Right now, Tesla (TSLA 4.96% ), a longtime member of our closely followed Granny Shot stock list, is by far the largest manufacturer of electric vehicles around the world. But in its Q2 2023 results, the company acknowledged that it was facing increased competition.

This is good for the EV revolution, which needs more than one company to perform well in order to take hold. One of Tesla’s advantages over traditional or legacy automakers has been its relatively small product line, which has helped the company lower manufacturing costs and thus improve margins. 

But consumers like having options – not just because it gives them a feeling of control, and not just because that’s how the automobile market has always worked. It is unlikely that any single manufacturer could ever hope to effectively provide the breadth of choices that customers demand. 

Currently, the largest manufacturers of EVs (not including hybrid vehicles) are:


The Chinese manufacturer has reached the No. 2 spot despite eschewing the large and lucrative U.S. market – and repeatedly noting that it has no plans to enter. While Tesla autos started out targeting higher-income buyers before diversifying its offerings somewhat, BYD got where it is by looking to lower-income Chinese buyers.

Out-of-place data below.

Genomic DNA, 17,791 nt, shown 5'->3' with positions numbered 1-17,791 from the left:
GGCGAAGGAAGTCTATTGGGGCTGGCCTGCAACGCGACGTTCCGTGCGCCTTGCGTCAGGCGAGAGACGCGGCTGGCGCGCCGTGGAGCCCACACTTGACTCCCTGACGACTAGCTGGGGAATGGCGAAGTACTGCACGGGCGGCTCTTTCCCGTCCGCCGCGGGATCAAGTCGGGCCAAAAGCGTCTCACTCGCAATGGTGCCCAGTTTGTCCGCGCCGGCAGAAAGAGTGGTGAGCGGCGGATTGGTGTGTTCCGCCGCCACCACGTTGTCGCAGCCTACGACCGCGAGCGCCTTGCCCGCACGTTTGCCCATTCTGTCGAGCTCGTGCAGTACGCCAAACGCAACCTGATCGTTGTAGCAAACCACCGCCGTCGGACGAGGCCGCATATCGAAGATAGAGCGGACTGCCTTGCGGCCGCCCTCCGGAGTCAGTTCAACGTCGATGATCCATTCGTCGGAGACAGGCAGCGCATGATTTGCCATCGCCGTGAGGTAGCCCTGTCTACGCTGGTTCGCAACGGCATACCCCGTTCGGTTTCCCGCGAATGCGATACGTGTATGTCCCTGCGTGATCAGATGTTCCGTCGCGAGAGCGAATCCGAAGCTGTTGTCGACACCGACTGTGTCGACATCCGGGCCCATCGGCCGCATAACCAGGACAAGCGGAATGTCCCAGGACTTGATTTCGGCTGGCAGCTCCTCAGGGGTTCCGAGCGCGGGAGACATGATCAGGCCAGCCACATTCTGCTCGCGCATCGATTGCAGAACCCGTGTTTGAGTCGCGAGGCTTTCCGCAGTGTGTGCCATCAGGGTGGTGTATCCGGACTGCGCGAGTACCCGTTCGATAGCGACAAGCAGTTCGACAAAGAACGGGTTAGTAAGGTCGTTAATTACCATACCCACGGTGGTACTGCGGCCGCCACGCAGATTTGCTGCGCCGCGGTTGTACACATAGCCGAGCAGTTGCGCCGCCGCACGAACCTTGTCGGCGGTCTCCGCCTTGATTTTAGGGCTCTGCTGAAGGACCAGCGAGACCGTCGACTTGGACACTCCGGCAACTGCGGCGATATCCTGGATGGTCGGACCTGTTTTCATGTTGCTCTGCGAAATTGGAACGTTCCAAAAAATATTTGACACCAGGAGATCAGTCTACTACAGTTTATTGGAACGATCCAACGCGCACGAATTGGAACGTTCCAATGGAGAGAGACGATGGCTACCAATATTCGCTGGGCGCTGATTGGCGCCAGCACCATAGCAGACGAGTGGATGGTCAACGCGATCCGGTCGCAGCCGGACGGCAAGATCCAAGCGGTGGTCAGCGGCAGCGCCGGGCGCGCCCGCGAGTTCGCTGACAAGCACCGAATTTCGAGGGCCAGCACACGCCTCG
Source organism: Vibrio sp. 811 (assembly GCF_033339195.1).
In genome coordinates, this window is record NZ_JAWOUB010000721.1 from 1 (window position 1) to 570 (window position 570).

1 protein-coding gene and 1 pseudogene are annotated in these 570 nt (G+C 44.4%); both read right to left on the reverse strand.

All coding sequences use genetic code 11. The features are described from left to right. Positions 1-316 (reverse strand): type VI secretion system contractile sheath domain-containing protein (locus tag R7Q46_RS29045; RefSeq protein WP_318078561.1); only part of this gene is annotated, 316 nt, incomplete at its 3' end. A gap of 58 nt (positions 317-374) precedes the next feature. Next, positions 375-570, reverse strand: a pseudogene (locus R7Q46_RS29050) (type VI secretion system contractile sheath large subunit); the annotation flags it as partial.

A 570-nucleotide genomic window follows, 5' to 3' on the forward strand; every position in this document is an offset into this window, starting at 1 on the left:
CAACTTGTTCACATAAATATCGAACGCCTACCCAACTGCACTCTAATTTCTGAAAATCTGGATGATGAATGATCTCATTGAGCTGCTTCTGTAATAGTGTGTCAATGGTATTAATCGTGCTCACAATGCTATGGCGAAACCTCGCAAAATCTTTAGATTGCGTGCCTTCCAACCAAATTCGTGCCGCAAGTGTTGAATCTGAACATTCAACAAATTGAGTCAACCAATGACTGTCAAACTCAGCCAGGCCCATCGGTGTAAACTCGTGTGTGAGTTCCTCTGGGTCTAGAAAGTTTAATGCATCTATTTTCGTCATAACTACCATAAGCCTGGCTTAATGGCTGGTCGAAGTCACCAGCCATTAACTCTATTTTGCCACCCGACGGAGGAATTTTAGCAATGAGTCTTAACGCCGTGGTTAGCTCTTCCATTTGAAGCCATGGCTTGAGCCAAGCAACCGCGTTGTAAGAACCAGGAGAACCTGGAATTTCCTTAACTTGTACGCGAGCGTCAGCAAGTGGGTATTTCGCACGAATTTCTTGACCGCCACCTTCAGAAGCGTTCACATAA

Volkswagen Group (VWAGY)

In addition to its namesake brand, Volkswagen also owns brands including Audi, Bentley, Cupra, Porsche and the aforementioned Lamborghini. Volkswagen, Audi, Cupra (a Spanish brand), and Porsche already have electric models on the market. The company has also funded research into EV batteries (see below), expanded its battery-production capabilities, and taken part or led several initiatives to expand charging networks in Europe and the United States.

General Motors (GM 2.57% )

General Motors is no newcomer to the electric vehicle market – at least not technically. The company claims to have made the first mass-produced electric vehicle of the modern era with the 1996 EV1, which was leased to about 1,100 customers to test the waters for a new product. GM at the time decided that electric vehicles could not be made profitably, so it had almost all the EV1s destroyed. It clearly feels differently now, aggressively expanding into this segment – the company has plans to introduce dozens of new EV models by 2025, for both consumer and commercial markets. Like Volkswagen, GM has also made significant investments of EV-related research and development.

Also critical: public charging stations

One of the biggest sources of reluctance for consumers considering a switch from ICE vehicles to EVs has to do with the inability of EVs to offer the same kind of convenience as ICE vehicles, whose drivers are almost always just a few miles away from a gas station where they can fill up their gas tank in a few minutes.